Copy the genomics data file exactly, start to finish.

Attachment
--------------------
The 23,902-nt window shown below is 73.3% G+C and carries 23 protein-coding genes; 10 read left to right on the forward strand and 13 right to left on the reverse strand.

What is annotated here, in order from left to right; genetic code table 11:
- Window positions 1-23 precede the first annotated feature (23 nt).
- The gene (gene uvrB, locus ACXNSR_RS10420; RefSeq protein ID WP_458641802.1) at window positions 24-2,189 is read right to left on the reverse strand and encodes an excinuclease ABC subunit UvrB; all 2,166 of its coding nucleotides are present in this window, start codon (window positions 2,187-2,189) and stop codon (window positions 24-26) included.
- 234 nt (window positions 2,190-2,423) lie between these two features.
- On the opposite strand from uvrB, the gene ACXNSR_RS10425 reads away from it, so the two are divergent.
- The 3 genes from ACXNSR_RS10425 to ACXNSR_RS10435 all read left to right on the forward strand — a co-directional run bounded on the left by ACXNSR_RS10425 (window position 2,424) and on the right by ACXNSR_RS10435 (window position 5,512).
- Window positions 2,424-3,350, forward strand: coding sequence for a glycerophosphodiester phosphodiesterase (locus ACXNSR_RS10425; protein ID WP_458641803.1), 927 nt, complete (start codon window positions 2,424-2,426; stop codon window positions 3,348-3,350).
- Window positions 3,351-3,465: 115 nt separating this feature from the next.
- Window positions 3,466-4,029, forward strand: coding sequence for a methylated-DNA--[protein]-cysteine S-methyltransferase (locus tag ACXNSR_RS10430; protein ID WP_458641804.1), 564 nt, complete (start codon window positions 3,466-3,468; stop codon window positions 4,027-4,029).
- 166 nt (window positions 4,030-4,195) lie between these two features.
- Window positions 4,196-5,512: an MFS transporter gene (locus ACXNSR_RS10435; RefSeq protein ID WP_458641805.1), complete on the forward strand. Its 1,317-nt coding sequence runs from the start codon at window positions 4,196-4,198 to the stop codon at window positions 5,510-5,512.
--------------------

The 23,902-nt window shown below is 73.3% G+C and carries 23 protein-coding genes; 10 read left to right on the forward strand and 13 right to left on the reverse strand.

What is annotated here, in order from left to right; genetic code table 11:
- Window positions 1-23 precede the first annotated feature (23 nt).
- The gene (gene uvrB, locus ACXNSR_RS10420; RefSeq protein ID WP_458641802.1) at window positions 24-2,189 is read right to left on the reverse strand and encodes an excinuclease ABC subunit UvrB; all 2,166 of its coding nucleotides are present in this window, start codon (window positions 2,187-2,189) and stop codon (window positions 24-26) included.
- 234 nt (window positions 2,190-2,423) lie between these two features.
- On the opposite strand from uvrB, the gene ACXNSR_RS10425 reads away from it, so the two are divergent.
- The 3 genes from ACXNSR_RS10425 to ACXNSR_RS10435 all read left to right on the forward strand — a co-directional run bounded on the left by ACXNSR_RS10425 (window position 2,424) and on the right by ACXNSR_RS10435 (window position 5,512).
- Window positions 2,424-3,350, forward strand: coding sequence for a glycerophosphodiester phosphodiesterase (locus ACXNSR_RS10425; protein ID WP_458641803.1), 927 nt, complete (start codon window positions 2,424-2,426; stop codon window positions 3,348-3,350).
- Window positions 3,351-3,465: 115 nt separating this feature from the next.
- Window positions 3,466-4,029, forward strand: coding sequence for a methylated-DNA--[protein]-cysteine S-methyltransferase (locus tag ACXNSR_RS10430; protein ID WP_458641804.1), 564 nt, complete (start codon window positions 3,466-3,468; stop codon window positions 4,027-4,029).
- 166 nt (window positions 4,030-4,195) lie between these two features.
- Window positions 4,196-5,512: an MFS transporter gene (locus ACXNSR_RS10435; RefSeq protein ID WP_458641805.1), complete on the forward strand. Its 1,317-nt coding sequence runs from the start codon at window positions 4,196-4,198 to the stop codon at window positions 5,510-5,512.